Enharmonically Speaking a #11 and a b5 are the same…
What this means is that a #11 and a b5 lead you to the same note:
- The #11 from C is F#.
- The b5 from C is Gb.
Same difference, different naming. Why is it important?
Bit of an advanced theory answer below – it involves modes of melodic and harmonic minor and chord scale harmony. If this is new to you stick with the gist of this idea: that a chord can be a short cut for a scale – and that scale, then, is a possible approach for improvising. A chord symbol involving a b5 or #11 points me to different scales – because the scale with the b5 in it has that as its fifth scale degree. And the scale with the #11 in it has that as its fourth scale degree. So the scale is looking very different, as the scale with the #11 will have some sort of a 5th (augmented or perfect).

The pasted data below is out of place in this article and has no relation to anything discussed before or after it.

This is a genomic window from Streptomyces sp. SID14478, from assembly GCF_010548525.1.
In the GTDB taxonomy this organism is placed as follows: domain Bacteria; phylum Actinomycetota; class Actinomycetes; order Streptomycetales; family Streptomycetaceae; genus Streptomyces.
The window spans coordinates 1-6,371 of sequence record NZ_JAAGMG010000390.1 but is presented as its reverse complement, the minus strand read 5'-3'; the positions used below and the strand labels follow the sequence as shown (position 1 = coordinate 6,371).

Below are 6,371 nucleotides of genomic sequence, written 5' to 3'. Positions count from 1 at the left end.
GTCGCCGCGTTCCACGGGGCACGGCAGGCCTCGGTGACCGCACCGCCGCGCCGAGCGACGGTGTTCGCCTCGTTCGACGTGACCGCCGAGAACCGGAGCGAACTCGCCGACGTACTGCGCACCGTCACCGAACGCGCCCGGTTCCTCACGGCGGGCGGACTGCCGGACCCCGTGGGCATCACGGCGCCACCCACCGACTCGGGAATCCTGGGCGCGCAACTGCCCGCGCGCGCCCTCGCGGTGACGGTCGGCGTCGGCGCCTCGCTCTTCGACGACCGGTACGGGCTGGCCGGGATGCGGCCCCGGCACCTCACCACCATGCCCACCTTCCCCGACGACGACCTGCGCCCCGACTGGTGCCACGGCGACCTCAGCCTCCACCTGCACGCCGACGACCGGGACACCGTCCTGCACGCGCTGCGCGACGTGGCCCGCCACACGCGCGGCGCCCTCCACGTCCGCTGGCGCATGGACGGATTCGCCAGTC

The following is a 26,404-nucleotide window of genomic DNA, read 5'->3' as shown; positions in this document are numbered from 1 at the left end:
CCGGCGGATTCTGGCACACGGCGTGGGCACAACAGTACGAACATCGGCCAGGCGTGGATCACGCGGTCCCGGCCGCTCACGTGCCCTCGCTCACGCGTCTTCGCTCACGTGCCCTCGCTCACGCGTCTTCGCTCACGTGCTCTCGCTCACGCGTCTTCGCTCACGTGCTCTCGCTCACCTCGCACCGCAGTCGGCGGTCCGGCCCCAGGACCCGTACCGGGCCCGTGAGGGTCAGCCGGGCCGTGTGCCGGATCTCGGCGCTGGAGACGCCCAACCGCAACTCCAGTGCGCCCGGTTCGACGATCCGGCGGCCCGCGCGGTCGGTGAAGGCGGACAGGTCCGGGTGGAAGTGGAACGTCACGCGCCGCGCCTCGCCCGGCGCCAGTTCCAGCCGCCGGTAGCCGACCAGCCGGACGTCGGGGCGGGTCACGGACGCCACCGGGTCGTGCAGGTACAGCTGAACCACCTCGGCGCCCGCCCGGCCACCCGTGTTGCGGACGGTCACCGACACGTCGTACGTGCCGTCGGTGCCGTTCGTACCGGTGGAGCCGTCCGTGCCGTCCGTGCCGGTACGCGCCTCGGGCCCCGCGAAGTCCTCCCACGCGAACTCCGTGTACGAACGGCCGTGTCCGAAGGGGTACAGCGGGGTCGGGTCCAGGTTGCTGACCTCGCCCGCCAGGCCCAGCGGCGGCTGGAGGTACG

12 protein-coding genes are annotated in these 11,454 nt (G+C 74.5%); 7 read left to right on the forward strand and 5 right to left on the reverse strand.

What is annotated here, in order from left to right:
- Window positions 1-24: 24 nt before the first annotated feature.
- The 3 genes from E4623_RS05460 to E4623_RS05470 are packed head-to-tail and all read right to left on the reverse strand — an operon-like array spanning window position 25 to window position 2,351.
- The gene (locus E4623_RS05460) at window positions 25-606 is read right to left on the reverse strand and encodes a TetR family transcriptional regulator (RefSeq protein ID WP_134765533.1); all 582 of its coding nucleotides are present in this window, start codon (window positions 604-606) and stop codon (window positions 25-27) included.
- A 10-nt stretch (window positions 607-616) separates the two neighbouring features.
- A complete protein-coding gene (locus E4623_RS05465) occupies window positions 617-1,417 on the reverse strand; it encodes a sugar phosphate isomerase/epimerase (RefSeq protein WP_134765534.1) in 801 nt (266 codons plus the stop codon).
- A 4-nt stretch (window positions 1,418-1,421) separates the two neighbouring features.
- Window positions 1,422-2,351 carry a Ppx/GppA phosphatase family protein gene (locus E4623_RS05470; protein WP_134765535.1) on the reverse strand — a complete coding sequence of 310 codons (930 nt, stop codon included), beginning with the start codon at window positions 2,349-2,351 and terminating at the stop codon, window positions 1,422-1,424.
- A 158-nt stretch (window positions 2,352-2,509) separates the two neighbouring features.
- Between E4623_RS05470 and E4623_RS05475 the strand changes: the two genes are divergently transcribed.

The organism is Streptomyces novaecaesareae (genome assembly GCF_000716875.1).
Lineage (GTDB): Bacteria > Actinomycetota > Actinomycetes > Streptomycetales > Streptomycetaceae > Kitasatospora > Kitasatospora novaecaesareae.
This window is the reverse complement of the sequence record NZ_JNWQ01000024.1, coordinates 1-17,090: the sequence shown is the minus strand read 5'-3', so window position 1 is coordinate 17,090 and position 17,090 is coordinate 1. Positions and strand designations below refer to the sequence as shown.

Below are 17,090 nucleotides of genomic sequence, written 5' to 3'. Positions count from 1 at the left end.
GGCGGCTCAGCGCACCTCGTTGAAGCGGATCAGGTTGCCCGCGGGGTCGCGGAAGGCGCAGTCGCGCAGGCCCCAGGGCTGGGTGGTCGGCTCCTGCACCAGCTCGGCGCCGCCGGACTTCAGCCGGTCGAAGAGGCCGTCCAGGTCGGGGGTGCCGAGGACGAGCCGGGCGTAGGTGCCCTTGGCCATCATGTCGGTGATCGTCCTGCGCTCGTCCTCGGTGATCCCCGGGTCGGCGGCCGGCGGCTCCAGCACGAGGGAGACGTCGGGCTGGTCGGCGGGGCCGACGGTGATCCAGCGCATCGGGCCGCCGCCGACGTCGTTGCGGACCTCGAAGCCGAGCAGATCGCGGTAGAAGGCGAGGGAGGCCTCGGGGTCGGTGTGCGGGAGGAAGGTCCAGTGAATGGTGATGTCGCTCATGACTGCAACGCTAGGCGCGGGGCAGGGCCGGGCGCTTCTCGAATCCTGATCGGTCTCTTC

And why does it not say #4, but #11, rather? Technically you can play that 4 or 11 anywhere in the chord, but when we talk about 4 we typically mean a sus chord (substitute the 4 for the 3), and when we talk about the #11 we point to the fact that it is an extension, higher up in the chord somewhere.
Enjoy the read and let me know if you have any questions. What is cool is that harmonic minor and melodic minor also have modes and they provide beautifully colorful sounds
In my answer I address the min7b5 chord versus the min7#11 chord, which was the original question.